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Market Review July 2022

Updated: Nov 17, 2022

June proved a bleak month for almost all stock markets, concluding a merciless first six months of 2022. Whilst there was a modest attempt to recover some of the losses toward the month end, most indices still saw losses of 5% or more. That said, the most notable movements were actually seen in government bond markets. The US benchmark yield seeing some astonishing movements rising from 2.8% to 3.5% during the month, before finishing back below 3% at the month end.


Goodbye Boris

  • NATO General Secretary warns we must prepare for a long war in Ukraine.

  • Russia cuts gas supplies to Germany.

  • Sweden and Finland apply to join NATO.

  • Russia defaults on its foreign debt for the first time in a century.

  • UK inflation hits 9.1% and BoE predicts it will go over 11%.

  • OECD cuts UK economic growth forecast for 2022 and 2023 to 3.6% and ‘zero’.

  • CPI inflation hits 8.1% in Europe.

  • ECB working on crisis tool to avert fragmentation in European bond markets.

  • US Federal Reserve raise interest rates by 0.75% - the largest increase since 1994.

  • US consumer confidence drops to a 16-month low.

  • Beijing and Shanghai start to ease lockdown restrictions.

The month’s falls resulted in a number of stock markets, including the S&P 500, seeing declines of more than 20% for the first half of 2022. For the US, this marked the worst first half for more than 50 years. At a sector level, only oil and gas finished the first six months in the black and unsurprisingly technology was the worst performing sector, down more than 30%.

As June evolved, the initial market movements reflected a further upward move in interest rate expectations on the continued hardening of central bank actions against inflation. However, the latter part saw much more focus on the economic growth outlook and the potential adverse effect of the interest rate rises, with government bond yields declining.

In spite of the ongoing conflict in Ukraine, the majority of commodities have weakened notably from the highs seen in early March. Although oil has remained fairly range bound, even it has fallen by more than 10% from the March highs. This in combination with the easing of covid restrictions in China, and in turn the easing of the pressure within global supply chains, offered reassurance that at least the ‘transitory’ sources of inflationary pressure were easing. However, for inflationary pressures to cool this will need to feed through to both consumer and company expectations of both future inflation and wage levels, which still remain high.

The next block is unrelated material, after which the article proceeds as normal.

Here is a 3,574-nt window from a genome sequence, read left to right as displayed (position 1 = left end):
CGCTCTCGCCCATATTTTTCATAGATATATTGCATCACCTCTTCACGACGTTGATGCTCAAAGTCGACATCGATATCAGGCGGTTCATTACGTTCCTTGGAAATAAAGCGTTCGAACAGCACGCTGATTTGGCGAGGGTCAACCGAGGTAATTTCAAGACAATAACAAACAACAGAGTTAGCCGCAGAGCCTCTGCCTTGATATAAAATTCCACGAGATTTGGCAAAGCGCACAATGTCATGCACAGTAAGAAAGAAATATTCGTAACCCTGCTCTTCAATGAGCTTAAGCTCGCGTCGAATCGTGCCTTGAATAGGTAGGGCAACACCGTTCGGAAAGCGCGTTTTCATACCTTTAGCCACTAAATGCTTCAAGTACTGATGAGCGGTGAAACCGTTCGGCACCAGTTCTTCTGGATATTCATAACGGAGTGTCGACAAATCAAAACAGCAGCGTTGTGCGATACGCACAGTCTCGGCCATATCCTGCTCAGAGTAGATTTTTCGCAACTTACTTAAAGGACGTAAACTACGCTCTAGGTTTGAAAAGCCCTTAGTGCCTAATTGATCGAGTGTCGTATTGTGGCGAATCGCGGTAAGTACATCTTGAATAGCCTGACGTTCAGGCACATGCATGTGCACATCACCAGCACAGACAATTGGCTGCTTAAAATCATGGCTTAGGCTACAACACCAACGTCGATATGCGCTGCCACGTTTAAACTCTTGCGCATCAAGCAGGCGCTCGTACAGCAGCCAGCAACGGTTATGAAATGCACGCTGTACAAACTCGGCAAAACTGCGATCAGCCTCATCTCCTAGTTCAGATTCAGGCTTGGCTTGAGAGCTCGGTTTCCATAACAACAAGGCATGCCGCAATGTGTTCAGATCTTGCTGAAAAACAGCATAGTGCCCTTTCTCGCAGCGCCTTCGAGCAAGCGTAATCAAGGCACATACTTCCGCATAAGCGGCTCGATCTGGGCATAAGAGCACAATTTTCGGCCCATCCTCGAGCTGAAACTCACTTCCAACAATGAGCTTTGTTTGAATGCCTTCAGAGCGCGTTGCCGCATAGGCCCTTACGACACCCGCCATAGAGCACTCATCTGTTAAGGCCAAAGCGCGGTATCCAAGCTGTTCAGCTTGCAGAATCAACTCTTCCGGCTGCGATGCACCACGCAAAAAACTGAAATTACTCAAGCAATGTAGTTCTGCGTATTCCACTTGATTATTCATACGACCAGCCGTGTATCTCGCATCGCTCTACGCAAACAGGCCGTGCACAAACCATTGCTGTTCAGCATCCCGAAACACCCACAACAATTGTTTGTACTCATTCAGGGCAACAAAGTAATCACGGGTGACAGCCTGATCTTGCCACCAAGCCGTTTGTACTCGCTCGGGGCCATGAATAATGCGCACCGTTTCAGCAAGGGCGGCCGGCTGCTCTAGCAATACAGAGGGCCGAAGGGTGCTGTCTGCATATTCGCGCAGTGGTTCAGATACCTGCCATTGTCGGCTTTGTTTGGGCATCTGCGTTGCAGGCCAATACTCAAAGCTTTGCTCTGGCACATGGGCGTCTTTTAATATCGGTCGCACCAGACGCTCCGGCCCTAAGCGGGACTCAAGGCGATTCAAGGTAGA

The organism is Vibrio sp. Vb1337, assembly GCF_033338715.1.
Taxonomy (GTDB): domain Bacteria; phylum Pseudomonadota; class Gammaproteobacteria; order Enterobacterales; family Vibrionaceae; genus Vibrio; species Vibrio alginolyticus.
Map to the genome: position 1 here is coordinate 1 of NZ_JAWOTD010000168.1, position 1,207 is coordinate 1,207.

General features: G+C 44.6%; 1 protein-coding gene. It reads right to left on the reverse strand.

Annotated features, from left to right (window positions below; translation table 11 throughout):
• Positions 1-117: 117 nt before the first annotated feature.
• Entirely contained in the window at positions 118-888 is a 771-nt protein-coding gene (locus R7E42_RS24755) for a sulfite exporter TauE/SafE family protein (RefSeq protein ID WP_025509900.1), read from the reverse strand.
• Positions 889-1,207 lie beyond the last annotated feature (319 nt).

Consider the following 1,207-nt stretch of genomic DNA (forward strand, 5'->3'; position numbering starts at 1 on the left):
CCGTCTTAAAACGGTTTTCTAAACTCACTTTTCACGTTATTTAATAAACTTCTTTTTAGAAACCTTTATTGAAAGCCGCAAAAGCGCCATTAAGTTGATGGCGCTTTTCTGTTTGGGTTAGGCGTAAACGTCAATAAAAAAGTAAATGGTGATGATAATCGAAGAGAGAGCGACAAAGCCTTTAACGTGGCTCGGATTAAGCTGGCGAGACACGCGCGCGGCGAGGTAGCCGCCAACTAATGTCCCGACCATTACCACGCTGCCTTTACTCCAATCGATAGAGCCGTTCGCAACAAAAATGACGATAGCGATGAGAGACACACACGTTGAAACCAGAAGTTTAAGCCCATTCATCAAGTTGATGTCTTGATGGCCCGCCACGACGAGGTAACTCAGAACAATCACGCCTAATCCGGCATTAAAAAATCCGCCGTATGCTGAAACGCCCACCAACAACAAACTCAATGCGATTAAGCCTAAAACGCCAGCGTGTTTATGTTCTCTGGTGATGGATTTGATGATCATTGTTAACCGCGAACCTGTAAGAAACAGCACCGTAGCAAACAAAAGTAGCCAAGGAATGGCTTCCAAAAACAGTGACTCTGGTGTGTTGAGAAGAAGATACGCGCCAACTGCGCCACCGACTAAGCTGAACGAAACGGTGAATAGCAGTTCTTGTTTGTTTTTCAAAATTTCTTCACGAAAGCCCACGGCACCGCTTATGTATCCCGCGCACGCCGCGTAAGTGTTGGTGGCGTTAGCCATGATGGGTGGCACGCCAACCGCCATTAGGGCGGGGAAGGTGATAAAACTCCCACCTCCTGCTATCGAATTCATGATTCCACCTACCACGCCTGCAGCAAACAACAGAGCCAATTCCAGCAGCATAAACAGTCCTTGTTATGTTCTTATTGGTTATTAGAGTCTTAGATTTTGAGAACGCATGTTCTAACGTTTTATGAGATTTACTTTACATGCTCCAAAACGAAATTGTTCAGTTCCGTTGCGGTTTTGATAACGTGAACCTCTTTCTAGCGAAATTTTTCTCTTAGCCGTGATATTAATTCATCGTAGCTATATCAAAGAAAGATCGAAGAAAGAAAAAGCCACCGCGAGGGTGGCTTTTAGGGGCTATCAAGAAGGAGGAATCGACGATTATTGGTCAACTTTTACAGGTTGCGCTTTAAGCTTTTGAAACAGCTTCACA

Political developments in the UK have continued to amaze, with Boris Johnson’s premiership culminating in a fittingly memorable, but surreal conclusion. Whilst ordinarily the resignation of a Prime Minister would be considered a negative, it appears to have caused a sense of relief, with Sterling rallying in response. Although far from ideal given the economic backdrop, it does at least coincide with the quieter summer holiday period, with expectations that a new Prime Minister will be in place by September.

Whilst there remains, some uncertainty as to how China approaches its zero covid policy going forwards, the reopening of the country and easing of travel restrictions, coupled with a more benign inflationary backdrop suggests that there should be a decent pick up in Chinese economic activity. In turn, this should prove a welcome boost to the global economy given the prospects in many western economies.

The era of ‘cheap money’ appears to be coming to an end. A cost-of-living crisis together with rising interest rates is creating economic headwinds. Not since the 1970s and early 1980s have we faced such a risk to our standard of living. The extent of the economic downturn remains difficult to predict, forward-looking indicators are weak and consumers appear to be cautious, despite still very low levels of unemployment. The upcoming company earnings season will be closely watched, as in spite of the deteriorating outlook, analysts still expect corporate earnings to grow.

All things considered, we believe that valuations have adjusted quite materially to the uncertain backdrop and are now well placed to weather potential storms ahead.

For an initial discussion about your investments, request a call back.

This document has been prepared for Ermin Fosse Financial Management LLP and is for information purposes only.

It should not be taken as advice and does not constitute a recommendation to buy or sell securities or to invest in any of the markets and/or sectors referenced. Unless otherwise stated, the source of statistical and other data is Alpha Portfolio Management, a trading name of R C Brown Investment Management PLC, Authorised and Regulated by the Financial Conduct Authority (registration number 146002). Registered in England and Wales (No. 2489639) at 1 The Square, Temple Quay, Bristol BS1 6DG.

This article is distributed for information purposes and should not be considered investment advice or an offer of any security for sale. This article contains the opinions of the author but not necessarily Ermin Fosse and does not represent a recommendation of any particular security, strategy or investment product. Information contained herein has been obtained from sources believed to be reliable, but is not guaranteed. It is not a promotion of Ermin Fosse’s services.

Please contact us before you invest / disinvest. The past is not indicative of future results. When you invest you may not get back what you put in. Errors and omissions excepted.

Ermin Fosse Financial Management LLP is authorised and regulated by the Financial Conduct Authority Financial Services Register No: 197438

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